As a former traditional public school student, teacher, administrator, and parent, I have spent the last thirty years supporting brick and mortar, traditional public school districts. As a progressive, School Choice was a four-letter word. Due to the political narrative surrounding the charter system and school choice, I saw the concept of school choice as a way for parents, afraid of what their children might learn in public school, to sequester them into a setting that met their specific political, ethical, or religious expectations. I understood school choice to mean using public funds to send students to private schools. Adding to this anti-charter bias were the many examples of fraud and misappropriation in the charter arena. What I realized after doing a little inquiry of my own in the last few years, is the reality that [good] charter schools offer some of the most important things to a family – CHOICE, ACCESS and EQUITY.
Charter schools offer equity and access to their students. In 2022, almost 4 million students attended American charter schools. 84% of them were students of color.
Charter schools by definition are public institutions. Just like their district-bound counterparts, charter schools are held to the same federal and state standards of certification, academic instruction, and fiduciary responsibility. THEY ARE NOT PRIVATE SCHOOLS; the vast majority are not operated for-profit organizations.
Charters offer a free and appropriate public education to students with IEPs whose needs can be met within that school’s setting. They also offer the flexibility that many district-based public schools do not. Charter schools are not constrained by the financial status of the zip codes in which they are built. District schools’ enrollment comes from the surrounding neighborhoods and the communities’ taxes. When the neighborhood has money, the school district has money. Charter schools do not have the same residency requirements, allowing a diversity of population unparalleled in neighborhood schools.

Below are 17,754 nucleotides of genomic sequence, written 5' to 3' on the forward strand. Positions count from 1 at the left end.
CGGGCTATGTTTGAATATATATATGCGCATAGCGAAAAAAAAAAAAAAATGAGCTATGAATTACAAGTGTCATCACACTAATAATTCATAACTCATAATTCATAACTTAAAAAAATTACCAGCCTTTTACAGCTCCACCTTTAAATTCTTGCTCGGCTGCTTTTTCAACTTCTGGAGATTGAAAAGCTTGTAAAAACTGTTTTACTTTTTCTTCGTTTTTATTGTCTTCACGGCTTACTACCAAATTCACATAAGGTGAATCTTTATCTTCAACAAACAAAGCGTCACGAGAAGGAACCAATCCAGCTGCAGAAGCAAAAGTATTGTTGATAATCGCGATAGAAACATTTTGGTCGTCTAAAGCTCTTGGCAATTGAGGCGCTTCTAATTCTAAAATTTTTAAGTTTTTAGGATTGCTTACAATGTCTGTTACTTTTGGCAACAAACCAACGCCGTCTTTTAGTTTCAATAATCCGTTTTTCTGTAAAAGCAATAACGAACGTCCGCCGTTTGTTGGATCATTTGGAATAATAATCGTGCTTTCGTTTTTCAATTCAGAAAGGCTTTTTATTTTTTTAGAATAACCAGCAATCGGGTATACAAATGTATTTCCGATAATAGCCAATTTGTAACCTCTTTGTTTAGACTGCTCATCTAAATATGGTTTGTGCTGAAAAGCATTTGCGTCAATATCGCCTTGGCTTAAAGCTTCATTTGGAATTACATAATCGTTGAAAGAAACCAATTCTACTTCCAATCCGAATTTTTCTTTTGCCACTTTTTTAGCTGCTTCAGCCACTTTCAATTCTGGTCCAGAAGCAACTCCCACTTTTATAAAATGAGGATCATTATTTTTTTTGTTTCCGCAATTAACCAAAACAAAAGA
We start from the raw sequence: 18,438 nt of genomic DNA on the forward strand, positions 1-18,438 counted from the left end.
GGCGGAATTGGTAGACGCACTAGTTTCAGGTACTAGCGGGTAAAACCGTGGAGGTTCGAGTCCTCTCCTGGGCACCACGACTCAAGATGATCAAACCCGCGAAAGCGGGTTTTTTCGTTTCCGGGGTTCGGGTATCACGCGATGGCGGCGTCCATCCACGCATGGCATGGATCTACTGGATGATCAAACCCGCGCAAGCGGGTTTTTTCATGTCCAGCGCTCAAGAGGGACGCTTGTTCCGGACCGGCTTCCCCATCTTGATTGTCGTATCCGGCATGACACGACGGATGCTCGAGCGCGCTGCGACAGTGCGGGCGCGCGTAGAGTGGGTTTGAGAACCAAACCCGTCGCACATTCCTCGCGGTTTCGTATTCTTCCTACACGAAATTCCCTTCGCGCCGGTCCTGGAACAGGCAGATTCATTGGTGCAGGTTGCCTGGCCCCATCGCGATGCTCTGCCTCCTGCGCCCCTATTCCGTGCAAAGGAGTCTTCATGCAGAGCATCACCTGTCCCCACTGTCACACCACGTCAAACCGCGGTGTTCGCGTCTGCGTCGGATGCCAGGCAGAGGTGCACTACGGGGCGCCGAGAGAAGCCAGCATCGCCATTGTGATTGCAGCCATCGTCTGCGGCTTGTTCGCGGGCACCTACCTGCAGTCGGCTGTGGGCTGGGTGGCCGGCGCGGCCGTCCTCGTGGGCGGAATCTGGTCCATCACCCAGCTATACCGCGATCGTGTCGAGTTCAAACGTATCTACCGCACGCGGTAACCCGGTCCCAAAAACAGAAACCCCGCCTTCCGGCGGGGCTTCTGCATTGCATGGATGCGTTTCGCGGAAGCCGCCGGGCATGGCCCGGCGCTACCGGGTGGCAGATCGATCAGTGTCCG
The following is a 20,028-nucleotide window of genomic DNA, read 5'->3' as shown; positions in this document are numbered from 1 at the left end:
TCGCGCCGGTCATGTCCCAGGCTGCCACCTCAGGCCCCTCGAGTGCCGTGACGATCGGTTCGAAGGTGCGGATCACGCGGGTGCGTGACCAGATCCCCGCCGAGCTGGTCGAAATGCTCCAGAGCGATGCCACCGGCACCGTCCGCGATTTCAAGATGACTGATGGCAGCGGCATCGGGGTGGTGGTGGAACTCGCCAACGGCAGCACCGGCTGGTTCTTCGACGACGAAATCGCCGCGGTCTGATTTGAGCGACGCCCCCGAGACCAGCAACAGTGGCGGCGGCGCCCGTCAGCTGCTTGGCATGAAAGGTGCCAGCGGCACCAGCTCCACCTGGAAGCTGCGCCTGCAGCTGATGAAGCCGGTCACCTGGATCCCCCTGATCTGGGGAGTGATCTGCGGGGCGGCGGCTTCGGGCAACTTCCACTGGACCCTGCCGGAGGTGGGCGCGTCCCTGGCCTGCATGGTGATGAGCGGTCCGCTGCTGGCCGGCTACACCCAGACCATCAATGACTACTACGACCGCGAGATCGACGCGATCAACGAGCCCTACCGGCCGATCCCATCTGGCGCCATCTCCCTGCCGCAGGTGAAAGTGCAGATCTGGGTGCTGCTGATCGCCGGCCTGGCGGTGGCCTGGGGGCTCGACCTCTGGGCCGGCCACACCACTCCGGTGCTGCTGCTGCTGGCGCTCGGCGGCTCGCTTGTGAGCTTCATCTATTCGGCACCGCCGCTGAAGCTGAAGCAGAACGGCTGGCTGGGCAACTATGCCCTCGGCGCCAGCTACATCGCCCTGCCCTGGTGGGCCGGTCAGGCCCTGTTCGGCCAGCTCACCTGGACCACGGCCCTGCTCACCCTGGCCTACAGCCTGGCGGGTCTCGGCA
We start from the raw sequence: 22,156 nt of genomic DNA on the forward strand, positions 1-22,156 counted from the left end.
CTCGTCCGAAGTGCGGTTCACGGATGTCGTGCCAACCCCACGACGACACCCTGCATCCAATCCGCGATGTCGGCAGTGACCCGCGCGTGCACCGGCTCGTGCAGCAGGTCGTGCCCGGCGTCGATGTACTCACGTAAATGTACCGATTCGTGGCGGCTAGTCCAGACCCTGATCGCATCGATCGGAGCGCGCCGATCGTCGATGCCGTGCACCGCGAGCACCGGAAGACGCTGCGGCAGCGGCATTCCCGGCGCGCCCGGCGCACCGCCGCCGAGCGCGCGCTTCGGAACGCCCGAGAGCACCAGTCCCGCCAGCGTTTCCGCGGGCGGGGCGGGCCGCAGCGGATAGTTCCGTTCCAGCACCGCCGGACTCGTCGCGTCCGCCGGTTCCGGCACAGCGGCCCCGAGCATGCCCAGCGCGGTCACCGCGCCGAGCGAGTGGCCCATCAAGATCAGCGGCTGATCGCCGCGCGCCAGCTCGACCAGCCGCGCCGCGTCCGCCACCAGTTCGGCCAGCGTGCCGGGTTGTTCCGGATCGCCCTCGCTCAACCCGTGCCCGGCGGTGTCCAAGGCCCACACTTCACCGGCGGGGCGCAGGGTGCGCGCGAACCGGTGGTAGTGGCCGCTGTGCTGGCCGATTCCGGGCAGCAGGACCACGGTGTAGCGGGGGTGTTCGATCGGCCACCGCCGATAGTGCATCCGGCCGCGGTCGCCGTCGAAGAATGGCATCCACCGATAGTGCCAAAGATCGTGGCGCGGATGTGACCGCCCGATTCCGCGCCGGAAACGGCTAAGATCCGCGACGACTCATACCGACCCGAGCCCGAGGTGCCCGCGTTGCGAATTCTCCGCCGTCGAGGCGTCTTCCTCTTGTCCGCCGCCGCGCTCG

Charter schools are often smaller and tailor themselves to meet the specific needs of their population of students in a way that large comprehensive school districts can not. Charter schools have no guaranteed enrollment; if they are not effective and don’t support students appropriately, they won’t remain in business. Charter school leaders are incentivized to maximize student achievement so they can stay open!
Charter schools have been in existence for several decades, and demand has only increased. Virtual learning, in particular, during the Covid-19 pandemic showed many parents the importance of choice in their child’s education. It also showed parents that the traditional way is not the ONLY way, with many students opting to remain in a virtual setting even after school campuses reopened. A 2022 Harris Poll Report analyzing parental attitudes about education found the following:
- 93% of parents disagree with the current one-size-fits all approach to public education
- 82% of parents are willing to vote for someone outside of their political party if their education platform aligned with their views
- 83% of parents agree that education has become a more important political issue to them than it was in the past
- Among parents who vote in both federal and state/local elections, and equally represented by both major political parties, when asked if any considerations become more important to them when voting in state/local elections, education (55%) was the second most selected issue, closely trailing taxes/taxation (56%)
- 84% of parents agree that, although they may not choose a charter school for their child, charter schools should be available to families who would choose them.
In an age where choice and freedom are at the heart of the country’s political and social focus, it makes sense that increased freedom to choose where our kids get equitably and appropriately educated according to their individual needs is too.